Are there any artichoke lovers out there? Tastiest flower that I've ever eaten.
In fact, they may just be my favorite dish. I've been trying my hand at all sorts of preparations, but here's what I've found is the best recipe for me:
1. Start Boiling the Water:
Rinse all of the artichokes that you intend to cook, place them into a large pot together, and then cover them with water. They'll start to float, so only fill with enough water to get them floating. Too much water, and it will take too long to get it boiling. You want enough water to float the 'chokes a few centimeters from the bottom of the pot. Remove the artichokes from the water. Add a couple teaspoons of salt, and enough lemon juice or vinegar so that you can taste the sourness in the water (I've found that you can't really add too much acid). Cover and bring the water mixture to a boil over high heat.
2. While waiting, prep the artichokes:
Cut the stems from the flowers with a knife, leaving about 1-2 cm. Rip off any small petals near the base of the 'choke that are starting to turn purple or don't look healthy. Cut the top of the flower off with a knife, approximately 2-3 cm down. The goal should be to slice into nearly all the petals in the center of the artichoke. A nice 'choke will have a beautiful gradient of colors on top if you do this correctly. With a pair of kitchen shears, continue to remove the top 1-2 cm of every uncut petal around the outside of the choke. Repeat this process for all of your 'chokes, then give them a final rinse to make sure that they're clean.
3. Once the water is boiling, add the artichokes and cook covered for 25-40 minutes.
Once you add the artichokes, the water will cool off and stop boiling. Cover the pot and wait for it to start boiling again, then reduce the temperature to medium-high heat. Turn the artichokes with a spoon or tongs after 10-15 minutes to make sure that they boil evenly. Check them at 25 minutes by inserting a fork into the stem of one of the flowers. If the fork goes in with almost no pressure, then they're ready, otherwise check again in another 5-10 minutes. When done, remove from heat and pull the 'chokes out of the water with tongs. Cover the 'chokes and let them set in the fridge or at room temperature for at least 15 minutes. If put in the fridge at this point, the 'chokes will last for at least a week.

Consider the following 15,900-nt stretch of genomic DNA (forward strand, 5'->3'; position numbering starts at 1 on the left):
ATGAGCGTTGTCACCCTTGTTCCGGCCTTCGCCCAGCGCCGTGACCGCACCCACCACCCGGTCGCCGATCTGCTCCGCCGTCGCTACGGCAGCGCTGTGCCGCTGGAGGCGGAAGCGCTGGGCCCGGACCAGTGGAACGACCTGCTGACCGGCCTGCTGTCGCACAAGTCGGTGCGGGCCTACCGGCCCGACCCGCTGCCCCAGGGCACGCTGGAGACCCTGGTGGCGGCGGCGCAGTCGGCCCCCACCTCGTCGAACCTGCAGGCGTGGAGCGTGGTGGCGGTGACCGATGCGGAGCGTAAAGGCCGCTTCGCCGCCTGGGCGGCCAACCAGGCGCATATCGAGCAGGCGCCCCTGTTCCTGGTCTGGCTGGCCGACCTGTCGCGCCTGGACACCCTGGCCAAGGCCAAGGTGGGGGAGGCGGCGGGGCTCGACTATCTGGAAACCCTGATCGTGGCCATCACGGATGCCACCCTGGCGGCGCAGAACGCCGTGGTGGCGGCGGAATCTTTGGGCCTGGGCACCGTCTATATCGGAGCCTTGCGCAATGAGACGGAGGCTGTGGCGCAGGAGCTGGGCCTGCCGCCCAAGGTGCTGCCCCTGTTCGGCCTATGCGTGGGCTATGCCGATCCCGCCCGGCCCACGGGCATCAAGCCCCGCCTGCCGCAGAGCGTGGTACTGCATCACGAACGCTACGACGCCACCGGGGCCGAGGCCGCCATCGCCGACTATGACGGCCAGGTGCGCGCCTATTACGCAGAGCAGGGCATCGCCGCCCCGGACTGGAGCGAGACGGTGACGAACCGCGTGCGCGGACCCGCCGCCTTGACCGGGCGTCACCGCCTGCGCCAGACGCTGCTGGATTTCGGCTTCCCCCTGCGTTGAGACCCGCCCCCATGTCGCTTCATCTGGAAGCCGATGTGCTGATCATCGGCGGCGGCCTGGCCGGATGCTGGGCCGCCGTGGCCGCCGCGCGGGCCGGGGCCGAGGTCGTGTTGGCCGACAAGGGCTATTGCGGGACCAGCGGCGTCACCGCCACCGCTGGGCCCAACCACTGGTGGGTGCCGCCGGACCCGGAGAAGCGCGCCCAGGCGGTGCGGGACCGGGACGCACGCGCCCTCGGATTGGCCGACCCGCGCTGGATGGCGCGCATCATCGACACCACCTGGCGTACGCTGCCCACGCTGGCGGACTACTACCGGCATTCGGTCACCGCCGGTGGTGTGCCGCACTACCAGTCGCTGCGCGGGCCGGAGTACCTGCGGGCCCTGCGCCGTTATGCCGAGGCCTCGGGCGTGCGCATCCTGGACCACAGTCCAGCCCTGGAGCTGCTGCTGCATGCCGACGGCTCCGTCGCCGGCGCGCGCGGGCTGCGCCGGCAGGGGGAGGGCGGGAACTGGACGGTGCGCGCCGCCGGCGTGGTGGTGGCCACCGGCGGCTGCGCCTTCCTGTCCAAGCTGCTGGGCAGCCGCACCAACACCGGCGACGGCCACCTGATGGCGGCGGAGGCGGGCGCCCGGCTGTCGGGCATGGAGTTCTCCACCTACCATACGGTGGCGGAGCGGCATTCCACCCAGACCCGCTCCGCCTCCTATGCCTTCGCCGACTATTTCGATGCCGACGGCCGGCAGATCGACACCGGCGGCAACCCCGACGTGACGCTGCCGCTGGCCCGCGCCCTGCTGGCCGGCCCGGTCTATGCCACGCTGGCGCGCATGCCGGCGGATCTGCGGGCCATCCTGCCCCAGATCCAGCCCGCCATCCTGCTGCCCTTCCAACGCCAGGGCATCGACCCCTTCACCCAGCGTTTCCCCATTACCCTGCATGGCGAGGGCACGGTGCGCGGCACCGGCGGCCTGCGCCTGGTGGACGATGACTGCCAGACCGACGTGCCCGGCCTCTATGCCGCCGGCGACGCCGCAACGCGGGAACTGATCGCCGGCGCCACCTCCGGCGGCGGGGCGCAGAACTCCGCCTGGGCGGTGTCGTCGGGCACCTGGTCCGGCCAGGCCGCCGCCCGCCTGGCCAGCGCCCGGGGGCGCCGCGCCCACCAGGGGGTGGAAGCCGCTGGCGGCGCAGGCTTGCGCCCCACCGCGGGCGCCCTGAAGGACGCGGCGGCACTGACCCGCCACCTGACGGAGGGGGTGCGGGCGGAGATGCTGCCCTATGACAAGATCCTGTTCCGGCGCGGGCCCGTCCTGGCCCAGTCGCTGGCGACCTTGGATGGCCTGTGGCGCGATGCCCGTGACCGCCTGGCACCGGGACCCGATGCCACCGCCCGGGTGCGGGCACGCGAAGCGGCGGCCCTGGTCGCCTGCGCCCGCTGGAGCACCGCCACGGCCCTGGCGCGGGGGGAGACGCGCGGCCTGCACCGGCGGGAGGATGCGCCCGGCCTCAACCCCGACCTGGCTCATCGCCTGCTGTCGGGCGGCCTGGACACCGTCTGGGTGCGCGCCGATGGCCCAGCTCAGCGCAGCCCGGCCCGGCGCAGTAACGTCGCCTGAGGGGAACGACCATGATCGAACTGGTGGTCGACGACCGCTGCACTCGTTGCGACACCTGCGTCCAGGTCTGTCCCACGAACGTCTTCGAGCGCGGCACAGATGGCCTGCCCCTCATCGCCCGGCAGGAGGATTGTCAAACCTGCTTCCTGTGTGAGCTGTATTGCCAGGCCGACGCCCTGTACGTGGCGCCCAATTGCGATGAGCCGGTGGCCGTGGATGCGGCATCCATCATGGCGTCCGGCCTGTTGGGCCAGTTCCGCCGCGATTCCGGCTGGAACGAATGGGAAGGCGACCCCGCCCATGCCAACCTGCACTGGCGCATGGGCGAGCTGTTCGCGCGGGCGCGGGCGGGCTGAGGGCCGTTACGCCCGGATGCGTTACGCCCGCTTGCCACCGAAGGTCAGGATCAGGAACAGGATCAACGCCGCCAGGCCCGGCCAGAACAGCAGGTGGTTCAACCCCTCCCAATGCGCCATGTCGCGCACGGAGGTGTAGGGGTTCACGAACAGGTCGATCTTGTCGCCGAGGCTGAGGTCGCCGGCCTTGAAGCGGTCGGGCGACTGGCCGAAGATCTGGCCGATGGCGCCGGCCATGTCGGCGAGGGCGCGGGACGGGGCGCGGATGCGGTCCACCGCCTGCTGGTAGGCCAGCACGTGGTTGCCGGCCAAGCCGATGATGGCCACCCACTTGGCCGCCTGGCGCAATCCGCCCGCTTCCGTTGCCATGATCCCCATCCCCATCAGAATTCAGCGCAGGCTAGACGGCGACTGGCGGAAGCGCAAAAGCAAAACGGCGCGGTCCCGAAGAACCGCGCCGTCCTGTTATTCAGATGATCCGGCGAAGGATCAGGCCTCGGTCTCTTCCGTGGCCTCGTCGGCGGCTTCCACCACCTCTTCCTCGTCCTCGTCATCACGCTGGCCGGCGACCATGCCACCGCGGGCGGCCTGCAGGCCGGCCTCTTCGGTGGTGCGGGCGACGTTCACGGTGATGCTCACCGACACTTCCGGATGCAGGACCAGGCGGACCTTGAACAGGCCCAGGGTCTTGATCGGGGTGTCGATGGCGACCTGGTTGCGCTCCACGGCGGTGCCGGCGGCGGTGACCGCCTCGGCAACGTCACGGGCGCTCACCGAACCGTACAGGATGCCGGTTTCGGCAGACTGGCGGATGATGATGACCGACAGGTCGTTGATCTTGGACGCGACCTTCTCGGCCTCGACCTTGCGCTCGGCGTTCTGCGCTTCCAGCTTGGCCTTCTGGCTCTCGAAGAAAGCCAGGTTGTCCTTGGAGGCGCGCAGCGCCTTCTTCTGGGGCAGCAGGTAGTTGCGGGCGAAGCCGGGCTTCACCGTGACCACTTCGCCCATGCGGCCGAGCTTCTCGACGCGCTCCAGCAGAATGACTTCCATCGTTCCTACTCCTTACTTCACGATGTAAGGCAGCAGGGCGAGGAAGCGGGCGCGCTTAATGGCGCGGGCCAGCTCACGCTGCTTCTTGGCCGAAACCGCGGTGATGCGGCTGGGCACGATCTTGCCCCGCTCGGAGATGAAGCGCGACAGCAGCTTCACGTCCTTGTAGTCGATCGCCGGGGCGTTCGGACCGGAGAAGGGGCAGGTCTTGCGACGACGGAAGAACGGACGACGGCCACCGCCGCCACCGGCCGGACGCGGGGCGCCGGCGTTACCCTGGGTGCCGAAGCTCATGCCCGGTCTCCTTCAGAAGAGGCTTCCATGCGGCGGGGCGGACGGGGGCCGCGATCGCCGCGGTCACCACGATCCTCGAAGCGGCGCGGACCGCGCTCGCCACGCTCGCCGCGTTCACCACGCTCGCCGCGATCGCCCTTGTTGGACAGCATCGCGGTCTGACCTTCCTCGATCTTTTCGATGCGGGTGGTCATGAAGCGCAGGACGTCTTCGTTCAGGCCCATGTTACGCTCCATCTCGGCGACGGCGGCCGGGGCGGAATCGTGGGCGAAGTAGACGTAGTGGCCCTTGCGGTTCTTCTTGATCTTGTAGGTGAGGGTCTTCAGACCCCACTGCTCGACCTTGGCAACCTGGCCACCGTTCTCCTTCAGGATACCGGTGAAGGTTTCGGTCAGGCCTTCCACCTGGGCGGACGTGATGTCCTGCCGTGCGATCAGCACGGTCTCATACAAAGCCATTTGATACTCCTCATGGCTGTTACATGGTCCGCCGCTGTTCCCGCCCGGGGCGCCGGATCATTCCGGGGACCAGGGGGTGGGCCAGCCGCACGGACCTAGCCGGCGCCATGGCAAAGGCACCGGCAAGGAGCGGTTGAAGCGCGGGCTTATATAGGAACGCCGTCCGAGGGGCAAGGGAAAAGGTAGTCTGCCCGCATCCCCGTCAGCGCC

You can dispose of the leftover water from boiling.
4. Halve the artichokes, then "choke" them.
Once the 'chokes have set (cooked all the way to the center), we can finish preparing them. They can be eaten as they are right now, and would be excellent with a little butter. We're going to kick it up a notch, though:
Using a very sharp knife, slice the artichokes in half. Set them upside down on the cutting board and cut them slowly from stem to top with a steady back and forth motion of your knife. Too much downward pressure will rip the petals from the heart, which you want to try to avoid. Slow and steady wins the race, here.
If the artichokes are fully mature, then you will notice small fibers growing up from the surface of the artichokes' hearts. This is called the "choke" of the plant. Simply use a small spoon to scoop the choke off of the heart, leaving behind a nice smooth surface as well as the innermost petals of the artichoke.
5. Marinate and pan sear the artichoke halves.
Feel free to marinate the artichokes the same way you would any meat. A rule of thumb that I tend to go with is half oil, half acid (lemon juice/vinegar), and salt/spices/herbs to taste. Balsamic vinegar or brown sugar can be added/substituted if a sweeter flavor is desired. The simplest marinade I have ever used is just a quick sprinkling of sesame oil. The artichoke halves can be marinated for as little as 15 minutes, as much as several days.
Preheat a skillet on the stove over medium to medium-high heat. The larger the artichokes, the lower you want this heat setting. Add enough oil to cover the pan. You can brown some minced garlic at this point to add to the flavor, or simply add the artichoke halves, face down, to the pan. Let them cook uncovered or covered with a good vent for another 10-15 minutes or so, flipping one every now and then to check for doneness. Once the cut side is browned nicely, flip the chokes over and toss around a bit to make sure the oil/marinade gets all over them. Let them sit on their petals in the pan for another couple minutes, and they're done!
It's definitely a lot of work, but I can promise you all that the reward is well worth the effort.
You can also change up the last step. Once you've marinated your 'choke halves (you can quarter them if you like, though this is a lot harder to do), they can be broiled, baked, grilled, and/or fried. They won't need long for this last step since you've basically cooked them completely already with the boiling process. The last step is all about adding flavor and cooking out excess moisture.
If you try this recipe out, let me know what you think! I am always looking for more suggestions, too. Feel free to ask for clarification if I've been too nebulous, here. Enjoy!